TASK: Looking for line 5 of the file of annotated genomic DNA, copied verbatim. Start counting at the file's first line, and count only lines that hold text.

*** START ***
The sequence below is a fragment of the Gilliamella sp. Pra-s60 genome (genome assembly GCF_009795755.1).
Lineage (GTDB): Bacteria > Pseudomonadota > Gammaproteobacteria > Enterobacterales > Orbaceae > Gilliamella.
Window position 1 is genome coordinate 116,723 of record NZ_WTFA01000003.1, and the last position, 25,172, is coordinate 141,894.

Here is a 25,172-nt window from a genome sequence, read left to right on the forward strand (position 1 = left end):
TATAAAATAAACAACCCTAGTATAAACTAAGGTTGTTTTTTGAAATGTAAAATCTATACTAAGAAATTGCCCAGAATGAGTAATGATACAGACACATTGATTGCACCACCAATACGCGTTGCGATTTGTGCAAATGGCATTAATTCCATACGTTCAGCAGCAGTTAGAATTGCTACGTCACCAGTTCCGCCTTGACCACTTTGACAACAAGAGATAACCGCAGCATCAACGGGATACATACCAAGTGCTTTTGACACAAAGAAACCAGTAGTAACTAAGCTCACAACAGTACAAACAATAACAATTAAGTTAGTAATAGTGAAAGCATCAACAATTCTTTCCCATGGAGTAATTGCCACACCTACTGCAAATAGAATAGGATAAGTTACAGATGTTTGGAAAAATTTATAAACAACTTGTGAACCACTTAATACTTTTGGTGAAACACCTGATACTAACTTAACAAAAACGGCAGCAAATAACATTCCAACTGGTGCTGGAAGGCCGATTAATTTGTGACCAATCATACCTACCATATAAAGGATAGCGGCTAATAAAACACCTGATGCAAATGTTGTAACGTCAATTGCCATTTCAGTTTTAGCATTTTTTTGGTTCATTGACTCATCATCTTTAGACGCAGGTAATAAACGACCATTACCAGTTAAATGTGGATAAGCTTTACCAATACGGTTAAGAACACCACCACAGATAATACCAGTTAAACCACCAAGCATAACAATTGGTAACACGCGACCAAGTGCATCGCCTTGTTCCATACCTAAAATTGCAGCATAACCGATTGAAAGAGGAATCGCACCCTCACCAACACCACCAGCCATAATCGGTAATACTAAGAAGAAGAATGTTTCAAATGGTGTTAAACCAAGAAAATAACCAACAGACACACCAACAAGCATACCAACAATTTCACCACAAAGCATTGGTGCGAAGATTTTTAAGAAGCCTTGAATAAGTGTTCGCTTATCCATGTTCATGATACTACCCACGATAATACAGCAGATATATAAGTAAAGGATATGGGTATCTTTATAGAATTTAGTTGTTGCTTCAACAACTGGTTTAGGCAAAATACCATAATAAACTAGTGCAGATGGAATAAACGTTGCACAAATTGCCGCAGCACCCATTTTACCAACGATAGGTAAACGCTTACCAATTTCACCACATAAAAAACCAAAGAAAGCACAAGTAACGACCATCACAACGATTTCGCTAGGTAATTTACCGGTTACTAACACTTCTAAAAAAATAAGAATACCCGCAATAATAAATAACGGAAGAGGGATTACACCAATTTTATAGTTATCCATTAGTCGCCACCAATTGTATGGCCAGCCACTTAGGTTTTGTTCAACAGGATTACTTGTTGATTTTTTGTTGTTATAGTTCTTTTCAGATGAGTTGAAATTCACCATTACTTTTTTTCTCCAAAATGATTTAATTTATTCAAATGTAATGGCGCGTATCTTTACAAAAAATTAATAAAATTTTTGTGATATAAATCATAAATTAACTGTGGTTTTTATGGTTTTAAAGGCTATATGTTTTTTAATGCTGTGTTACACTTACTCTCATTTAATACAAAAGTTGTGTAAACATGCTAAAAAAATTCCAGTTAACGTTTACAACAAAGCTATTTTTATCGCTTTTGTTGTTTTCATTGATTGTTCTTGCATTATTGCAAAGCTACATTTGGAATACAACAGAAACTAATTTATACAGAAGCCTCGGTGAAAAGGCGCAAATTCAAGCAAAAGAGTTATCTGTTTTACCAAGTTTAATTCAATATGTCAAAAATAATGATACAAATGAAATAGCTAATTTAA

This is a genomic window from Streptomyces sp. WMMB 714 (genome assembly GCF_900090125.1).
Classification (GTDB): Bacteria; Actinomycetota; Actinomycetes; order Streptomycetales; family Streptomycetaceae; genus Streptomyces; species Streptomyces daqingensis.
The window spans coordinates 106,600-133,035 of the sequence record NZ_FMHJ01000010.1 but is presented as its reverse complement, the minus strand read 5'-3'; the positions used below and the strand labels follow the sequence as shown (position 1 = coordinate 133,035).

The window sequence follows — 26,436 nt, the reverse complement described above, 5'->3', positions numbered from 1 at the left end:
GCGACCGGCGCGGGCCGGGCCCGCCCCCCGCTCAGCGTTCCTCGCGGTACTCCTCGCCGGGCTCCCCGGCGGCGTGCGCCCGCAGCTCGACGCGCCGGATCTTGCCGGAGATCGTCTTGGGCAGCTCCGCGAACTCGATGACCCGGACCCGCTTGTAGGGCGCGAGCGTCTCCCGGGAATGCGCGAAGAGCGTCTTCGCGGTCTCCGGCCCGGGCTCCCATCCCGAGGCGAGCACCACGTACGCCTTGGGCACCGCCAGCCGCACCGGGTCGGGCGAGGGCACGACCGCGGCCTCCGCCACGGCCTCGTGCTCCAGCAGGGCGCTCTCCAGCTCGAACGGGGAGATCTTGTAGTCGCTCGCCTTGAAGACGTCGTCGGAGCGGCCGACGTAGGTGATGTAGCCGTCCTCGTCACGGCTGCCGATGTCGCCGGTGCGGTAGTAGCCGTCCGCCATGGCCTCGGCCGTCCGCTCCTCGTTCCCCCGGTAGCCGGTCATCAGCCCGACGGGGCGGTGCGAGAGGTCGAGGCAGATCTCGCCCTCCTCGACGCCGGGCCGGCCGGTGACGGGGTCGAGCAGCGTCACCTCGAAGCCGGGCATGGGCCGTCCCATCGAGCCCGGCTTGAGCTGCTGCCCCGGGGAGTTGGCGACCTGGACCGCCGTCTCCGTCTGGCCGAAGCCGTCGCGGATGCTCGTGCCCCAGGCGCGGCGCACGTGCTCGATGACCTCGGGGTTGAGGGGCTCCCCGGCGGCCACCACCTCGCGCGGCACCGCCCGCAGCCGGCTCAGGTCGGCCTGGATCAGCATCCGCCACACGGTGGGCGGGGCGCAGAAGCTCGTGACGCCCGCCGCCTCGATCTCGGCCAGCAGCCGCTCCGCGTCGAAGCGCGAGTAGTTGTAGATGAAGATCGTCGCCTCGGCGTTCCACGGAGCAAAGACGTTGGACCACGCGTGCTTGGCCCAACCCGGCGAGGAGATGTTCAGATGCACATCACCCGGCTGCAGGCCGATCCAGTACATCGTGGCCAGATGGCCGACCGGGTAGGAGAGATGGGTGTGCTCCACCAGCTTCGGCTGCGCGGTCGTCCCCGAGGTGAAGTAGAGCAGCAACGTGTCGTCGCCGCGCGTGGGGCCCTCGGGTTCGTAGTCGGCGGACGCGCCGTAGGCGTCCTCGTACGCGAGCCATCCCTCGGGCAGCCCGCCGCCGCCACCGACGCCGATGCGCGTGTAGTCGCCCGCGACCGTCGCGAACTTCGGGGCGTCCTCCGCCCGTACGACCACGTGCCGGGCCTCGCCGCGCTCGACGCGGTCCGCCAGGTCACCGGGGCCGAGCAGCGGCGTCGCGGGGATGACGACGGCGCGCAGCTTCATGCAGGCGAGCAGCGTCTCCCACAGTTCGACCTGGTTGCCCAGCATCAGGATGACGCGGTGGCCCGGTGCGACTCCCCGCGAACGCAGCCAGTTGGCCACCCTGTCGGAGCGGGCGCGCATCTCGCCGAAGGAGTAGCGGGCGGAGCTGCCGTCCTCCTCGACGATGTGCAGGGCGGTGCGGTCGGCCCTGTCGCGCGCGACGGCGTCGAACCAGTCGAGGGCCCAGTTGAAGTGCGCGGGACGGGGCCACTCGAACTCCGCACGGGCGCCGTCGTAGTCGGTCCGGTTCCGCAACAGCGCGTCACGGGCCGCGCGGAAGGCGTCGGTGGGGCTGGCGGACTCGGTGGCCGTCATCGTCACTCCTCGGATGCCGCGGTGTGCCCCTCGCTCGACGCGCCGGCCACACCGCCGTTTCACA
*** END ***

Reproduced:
TATAAAATAAACAACCCTAGTATAAACTAAGGTTGTTTTTTGAAATGTAAAATCTATACTAAGAAATTGCCCAGAATGAGTAATGATACAGACACATTGATTGCACCACCAATACGCGTTGCGATTTGTGCAAATGGCATTAATTCCATACGTTCAGCAGCAGTTAGAATTGCTACGTCACCAGTTCCGCCTTGACCACTTTGACAACAAGAGATAACCGCAGCATCAACGGGATACATACCAAGTGCTTTTGACACAAAGAAACCAGTAGTAACTAAGCTCACAACAGTACAAACAATAACAATTAAGTTAGTAATAGTGAAAGCATCAACAATTCTTTCCCATGGAGTAATTGCCACACCTACTGCAAATAGAATAGGATAAGTTACAGATGTTTGGAAAAATTTATAAACAACTTGTGAACCACTTAATACTTTTGGTGAAACACCTGATACTAACTTAACAAAAACGGCAGCAAATAACATTCCAACTGGTGCTGGAAGGCCGATTAATTTGTGACCAATCATACCTACCATATAAAGGATAGCGGCTAATAAAACACCTGATGCAAATGTTGTAACGTCAATTGCCATTTCAGTTTTAGCATTTTTTTGGTTCATTGACTCATCATCTTTAGACGCAGGTAATAAACGACCATTACCAGTTAAATGTGGATAAGCTTTACCAATACGGTTAAGAACACCACCACAGATAATACCAGTTAAACCACCAAGCATAACAATTGGTAACACGCGACCAAGTGCATCGCCTTGTTCCATACCTAAAATTGCAGCATAACCGATTGAAAGAGGAATCGCACCCTCACCAACACCACCAGCCATAATCGGTAATACTAAGAAGAAGAATGTTTCAAATGGTGTTAAACCAAGAAAATAACCAACAGACACACCAACAAGCATACCAACAATTTCACCACAAAGCATTGGTGCGAAGATTTTTAAGAAGCCTTGAATAAGTGTTCGCTTATCCATGTTCATGATACTACCCACGATAATACAGCAGATATATAAGTAAAGGATATGGGTATCTTTATAGAATTTAGTTGTTGCTTCAACAACTGGTTTAGGCAAAATACCATAATAAACTAGTGCAGATGGAATAAACGTTGCACAAATTGCCGCAGCACCCATTTTACCAACGATAGGTAAACGCTTACCAATTTCACCACATAAAAAACCAAAGAAAGCACAAGTAACGACCATCACAACGATTTCGCTAGGTAATTTACCGGTTACTAACACTTCTAAAAAAATAAGAATACCCGCAATAATAAATAACGGAAGAGGGATTACACCAATTTTATAGTTATCCATTAGTCGCCACCAATTGTATGGCCAGCCACTTAGGTTTTGTTCAACAGGATTACTTGTTGATTTTTTGTTGTTATAGTTCTTTTCAGATGAGTTGAAATTCACCATTACTTTTTTTCTCCAAAATGATTTAATTTATTCAAATGTAATGGCGCGTATCTTTACAAAAAATTAATAAAATTTTTGTGATATAAATCATAAATTAACTGTGGTTTTTATGGTTTTAAAGGCTATATGTTTTTTAATGCTGTGTTACACTTACTCTCATTTAATACAAAAGTTGTGTAAACATGCTAAAAAAATTCCAGTTAACGTTTACAACAAAGCTATTTTTATCGCTTTTGTTGTTTTCATTGATTGTTCTTGCATTATTGCAAAGCTACATTTGGAATACAACAGAAACTAATTTATACAGAAGCCTCGGTGAAAAGGCGCAAATTCAAGCAAAAGAGTTATCTGTTTTACCAAGTTTAATTCAATATGTCAAAAATAATGATACAAATGAAATAGCTAATTTAA